Erinn Hasselgren ’09 in front of her dams display
Faculty Awards This year’s recipients of annual faculty awards were Jane Crosthwaite in religion and Paul Staiti in art, for teaching; and Lilian Hsu in biochemistry, and Fred Moseley in economics, for scholarship.
Tops in Peace
Small-scale hydropower turbines on campus dams was the focus of senior Erinn Hasselgren’s project in the Environmental Studies Senior Seminar on view at Blanchard Campus Center first semester. The college has investigated the idea, which could reduce the campus’s carbon footprint by about 270 tons of carbon annually. But installation costs of dams on Upper and Lower Lakes would be about $1.2 million, and the project would not break even for at least two decades. If public funding for small renewable-energy projects becomes available, or electricity costs spike, the college may reconsider, says John Bryant, director of facilities management. Seminar students also researched local food options in dining halls, a solar photovoltaic energy system on top of the athletic center, and a campus bikeshare program.
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Noble Notions from the “dismal science” Professor of Economics Fred Moseley and a group of progressive economists were invited by the Political Economy Research Institute at the University of Massachusetts to develop policies for economic revival. Read their wonderfully clear statement of principles at http://www.peri.umass. edu/fileadmin/pdf/other_ publication_types/PERI_ SCEPA_statementJan27. pdf.
Student Edge Not Just Fiddlin’ Around With a sweetness that mimics the Celtic musical traditions she embraces, Zoe Darrow ’11 is describing a summer she spent playing her fiddle on the street in Northampton, Massachusetts. She was about eight years old. “The first couple of times were nerve-wracking,” she recalls. “I was nervous [about] performing and also my dad was nervous— he knew that on the streets you are exposed to all sorts of characters. “But it was so wonderful. You’re not performing quite yet. You don’t have a standing crowd. You can play one song as many times as you want. It was a really awesome step and it helped.” Helped Darrow establish her fiddling career, that is, which included the release of a CD at age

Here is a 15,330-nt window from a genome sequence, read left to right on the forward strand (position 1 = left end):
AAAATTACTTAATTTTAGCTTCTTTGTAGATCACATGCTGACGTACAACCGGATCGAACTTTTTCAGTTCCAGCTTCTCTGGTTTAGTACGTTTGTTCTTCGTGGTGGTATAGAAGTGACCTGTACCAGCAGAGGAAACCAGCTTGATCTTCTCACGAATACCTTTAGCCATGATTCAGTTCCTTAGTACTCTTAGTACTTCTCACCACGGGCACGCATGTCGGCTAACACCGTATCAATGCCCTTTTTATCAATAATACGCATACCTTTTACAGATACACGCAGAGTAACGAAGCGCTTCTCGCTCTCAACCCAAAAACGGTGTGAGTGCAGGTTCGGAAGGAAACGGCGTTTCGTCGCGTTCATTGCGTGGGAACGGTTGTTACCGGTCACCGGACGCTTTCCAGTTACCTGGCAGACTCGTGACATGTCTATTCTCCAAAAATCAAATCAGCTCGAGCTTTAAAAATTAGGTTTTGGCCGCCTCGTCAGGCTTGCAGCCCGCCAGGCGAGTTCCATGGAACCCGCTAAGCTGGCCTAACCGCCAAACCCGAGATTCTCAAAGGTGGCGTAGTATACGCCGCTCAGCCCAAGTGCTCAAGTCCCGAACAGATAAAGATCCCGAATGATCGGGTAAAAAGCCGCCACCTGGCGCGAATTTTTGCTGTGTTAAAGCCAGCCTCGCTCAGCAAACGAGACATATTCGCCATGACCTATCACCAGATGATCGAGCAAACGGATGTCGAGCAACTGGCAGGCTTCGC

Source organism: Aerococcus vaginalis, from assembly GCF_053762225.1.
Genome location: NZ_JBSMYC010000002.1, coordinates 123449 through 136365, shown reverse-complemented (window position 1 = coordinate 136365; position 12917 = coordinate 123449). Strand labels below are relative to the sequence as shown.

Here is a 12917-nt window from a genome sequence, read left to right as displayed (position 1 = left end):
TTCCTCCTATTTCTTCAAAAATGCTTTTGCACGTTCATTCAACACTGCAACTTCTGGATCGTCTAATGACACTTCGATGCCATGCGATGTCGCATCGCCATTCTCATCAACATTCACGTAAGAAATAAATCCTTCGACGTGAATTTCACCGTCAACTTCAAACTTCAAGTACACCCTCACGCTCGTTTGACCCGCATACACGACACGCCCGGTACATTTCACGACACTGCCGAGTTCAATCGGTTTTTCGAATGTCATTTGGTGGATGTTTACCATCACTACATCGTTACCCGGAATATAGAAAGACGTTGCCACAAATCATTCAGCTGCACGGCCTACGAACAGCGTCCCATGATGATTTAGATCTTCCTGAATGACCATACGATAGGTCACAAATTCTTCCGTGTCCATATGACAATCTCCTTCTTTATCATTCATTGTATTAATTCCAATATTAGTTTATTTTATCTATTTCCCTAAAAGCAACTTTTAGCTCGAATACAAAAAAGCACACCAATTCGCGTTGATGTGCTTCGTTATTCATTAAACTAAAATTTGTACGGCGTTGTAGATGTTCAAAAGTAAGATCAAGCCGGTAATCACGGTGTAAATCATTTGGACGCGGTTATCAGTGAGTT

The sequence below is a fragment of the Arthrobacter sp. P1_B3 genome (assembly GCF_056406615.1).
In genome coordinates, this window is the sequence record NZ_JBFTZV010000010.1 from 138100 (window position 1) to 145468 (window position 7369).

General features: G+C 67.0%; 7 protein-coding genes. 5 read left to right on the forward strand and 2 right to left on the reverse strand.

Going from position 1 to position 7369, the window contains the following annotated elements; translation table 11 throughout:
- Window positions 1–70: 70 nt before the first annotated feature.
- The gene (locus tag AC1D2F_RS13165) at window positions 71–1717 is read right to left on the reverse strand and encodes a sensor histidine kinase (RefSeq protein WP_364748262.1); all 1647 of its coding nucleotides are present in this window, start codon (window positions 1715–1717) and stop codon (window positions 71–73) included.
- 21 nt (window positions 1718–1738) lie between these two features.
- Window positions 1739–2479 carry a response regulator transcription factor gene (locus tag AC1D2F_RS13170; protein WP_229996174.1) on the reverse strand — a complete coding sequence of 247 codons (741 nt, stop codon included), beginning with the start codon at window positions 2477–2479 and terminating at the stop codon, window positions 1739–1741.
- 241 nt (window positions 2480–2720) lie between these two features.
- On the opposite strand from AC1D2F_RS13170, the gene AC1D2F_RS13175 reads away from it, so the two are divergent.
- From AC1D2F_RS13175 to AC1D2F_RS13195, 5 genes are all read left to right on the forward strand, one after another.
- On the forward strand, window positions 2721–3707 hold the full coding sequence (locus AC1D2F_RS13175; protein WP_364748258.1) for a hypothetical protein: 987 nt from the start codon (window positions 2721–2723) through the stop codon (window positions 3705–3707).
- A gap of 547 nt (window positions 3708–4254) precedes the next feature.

twelve, comparison to Celtic fiddling star Natalie MacMaster soon after, sold-out performances around the Northeast, and the desire to study ethnomusicology at MHC. Darrow was homeschooled by her mom in rural western Massachusetts and started taking classical violin lessons when she was four. But after hearing the performance of a Prince Edward Island fiddler, she was drawn to the lively dance music that moved her in a way the classical tradition did not. She began taking lessons in the different Celtic fiddle styles and over the years has taken classes and attended workshops given by masters of the Cape Breton Island and Prince Edward Island musical forms that are most to her liking. Her energetic performance style on stage, with her band—Zoe Darrow and the Fiddleheads, which includes her dad, a substitute teacher, on guitar, and friend Tom Colburn on piano—has been likened to
Hasselgren by Tekla M acInerney • Darrow by Andrea Burns
MHC remains on the Peace Corps’ top twentyfive list of small schools producing volunteers. With fifteen alumnae currently serving as Corps volunteers, the college is twentieth in the rankings. Since the Corps’ inception, 152 alumnae have joined the Peace Corps. They are currently serving in Cameroon, Jamaica, Jordan, Malawi, Mozambique, Niger, Paraguay, Romania, Senegal, Togo, Turkmenistan, and Ukraine on projects related to education, the environment, and health and HIV/AIDS.
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